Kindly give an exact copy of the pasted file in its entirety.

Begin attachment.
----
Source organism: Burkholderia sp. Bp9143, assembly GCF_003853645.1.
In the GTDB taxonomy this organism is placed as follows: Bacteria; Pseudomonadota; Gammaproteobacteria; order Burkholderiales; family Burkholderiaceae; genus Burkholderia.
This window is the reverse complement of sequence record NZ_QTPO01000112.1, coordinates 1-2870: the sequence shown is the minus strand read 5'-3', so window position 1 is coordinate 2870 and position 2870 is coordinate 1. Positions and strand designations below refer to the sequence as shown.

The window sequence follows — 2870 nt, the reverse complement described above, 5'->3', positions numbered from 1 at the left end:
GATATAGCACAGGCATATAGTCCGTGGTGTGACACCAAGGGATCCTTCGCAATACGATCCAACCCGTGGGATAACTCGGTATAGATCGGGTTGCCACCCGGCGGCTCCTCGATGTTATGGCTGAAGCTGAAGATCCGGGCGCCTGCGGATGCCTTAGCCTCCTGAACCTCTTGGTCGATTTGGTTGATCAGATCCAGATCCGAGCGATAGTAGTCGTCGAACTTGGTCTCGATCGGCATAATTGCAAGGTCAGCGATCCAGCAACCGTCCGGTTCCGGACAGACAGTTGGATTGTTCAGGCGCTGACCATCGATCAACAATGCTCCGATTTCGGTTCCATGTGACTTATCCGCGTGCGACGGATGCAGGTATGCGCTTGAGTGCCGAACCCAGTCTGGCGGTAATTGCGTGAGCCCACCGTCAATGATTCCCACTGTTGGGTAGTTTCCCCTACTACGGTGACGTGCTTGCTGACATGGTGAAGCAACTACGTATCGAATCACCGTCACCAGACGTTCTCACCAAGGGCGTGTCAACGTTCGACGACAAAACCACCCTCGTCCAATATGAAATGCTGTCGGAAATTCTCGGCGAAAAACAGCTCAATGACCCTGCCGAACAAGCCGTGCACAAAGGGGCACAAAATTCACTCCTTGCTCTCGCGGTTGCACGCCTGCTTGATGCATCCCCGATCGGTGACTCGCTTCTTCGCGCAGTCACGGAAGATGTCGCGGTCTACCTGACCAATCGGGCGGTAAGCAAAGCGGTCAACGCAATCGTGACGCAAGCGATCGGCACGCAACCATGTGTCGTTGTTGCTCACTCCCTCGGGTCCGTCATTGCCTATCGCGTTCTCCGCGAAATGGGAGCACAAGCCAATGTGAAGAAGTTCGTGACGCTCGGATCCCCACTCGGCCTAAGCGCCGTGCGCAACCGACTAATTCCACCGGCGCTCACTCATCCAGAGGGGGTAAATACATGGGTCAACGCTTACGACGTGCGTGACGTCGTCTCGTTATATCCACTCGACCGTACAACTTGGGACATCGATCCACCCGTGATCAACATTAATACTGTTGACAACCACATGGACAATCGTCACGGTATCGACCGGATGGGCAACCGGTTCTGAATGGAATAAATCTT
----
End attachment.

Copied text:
Source organism: Burkholderia sp. Bp9143, assembly GCF_003853645.1.
In the GTDB taxonomy this organism is placed as follows: Bacteria; Pseudomonadota; Gammaproteobacteria; order Burkholderiales; family Burkholderiaceae; genus Burkholderia.
This window is the reverse complement of sequence record NZ_QTPO01000112.1, coordinates 1-2870: the sequence shown is the minus strand read 5'-3', so window position 1 is coordinate 2870 and position 2870 is coordinate 1. Positions and strand designations below refer to the sequence as shown.

The window sequence follows — 2870 nt, the reverse complement described above, 5'->3', positions numbered from 1 at the left end:
GATATAGCACAGGCATATAGTCCGTGGTGTGACACCAAGGGATCCTTCGCAATACGATCCAACCCGTGGGATAACTCGGTATAGATCGGGTTGCCACCCGGCGGCTCCTCGATGTTATGGCTGAAGCTGAAGATCCGGGCGCCTGCGGATGCCTTAGCCTCCTGAACCTCTTGGTCGATTTGGTTGATCAGATCCAGATCCGAGCGATAGTAGTCGTCGAACTTGGTCTCGATCGGCATAATTGCAAGGTCAGCGATCCAGCAACCGTCCGGTTCCGGACAGACAGTTGGATTGTTCAGGCGCTGACCATCGATCAACAATGCTCCGATTTCGGTTCCATGTGACTTATCCGCGTGCGACGGATGCAGGTATGCGCTTGAGTGCCGAACCCAGTCTGGCGGTAATTGCGTGAGCCCACCGTCAATGATTCCCACTGTTGGGTAGTTTCCCCTACTACGGTGACGTGCTTGCTGACATGGTGAAGCAACTACGTATCGAATCACCGTCACCAGACGTTCTCACCAAGGGCGTGTCAACGTTCGACGACAAAACCACCCTCGTCCAATATGAAATGCTGTCGGAAATTCTCGGCGAAAAACAGCTCAATGACCCTGCCGAACAAGCCGTGCACAAAGGGGCACAAAATTCACTCCTTGCTCTCGCGGTTGCACGCCTGCTTGATGCATCCCCGATCGGTGACTCGCTTCTTCGCGCAGTCACGGAAGATGTCGCGGTCTACCTGACCAATCGGGCGGTAAGCAAAGCGGTCAACGCAATCGTGACGCAAGCGATCGGCACGCAACCATGTGTCGTTGTTGCTCACTCCCTCGGGTCCGTCATTGCCTATCGCGTTCTCCGCGAAATGGGAGCACAAGCCAATGTGAAGAAGTTCGTGACGCTCGGATCCCCACTCGGCCTAAGCGCCGTGCGCAACCGACTAATTCCACCGGCGCTCACTCATCCAGAGGGGGTAAATACATGGGTCAACGCTTACGACGTGCGTGACGTCGTCTCGTTATATCCACTCGACCGTACAACTTGGGACATCGATCCACCCGTGATCAACATTAATACTGTTGACAACCACATGGACAATCGTCACGGTATCGACCGGATGGGCAACCGGTTCTGAATGGAATAAATCTT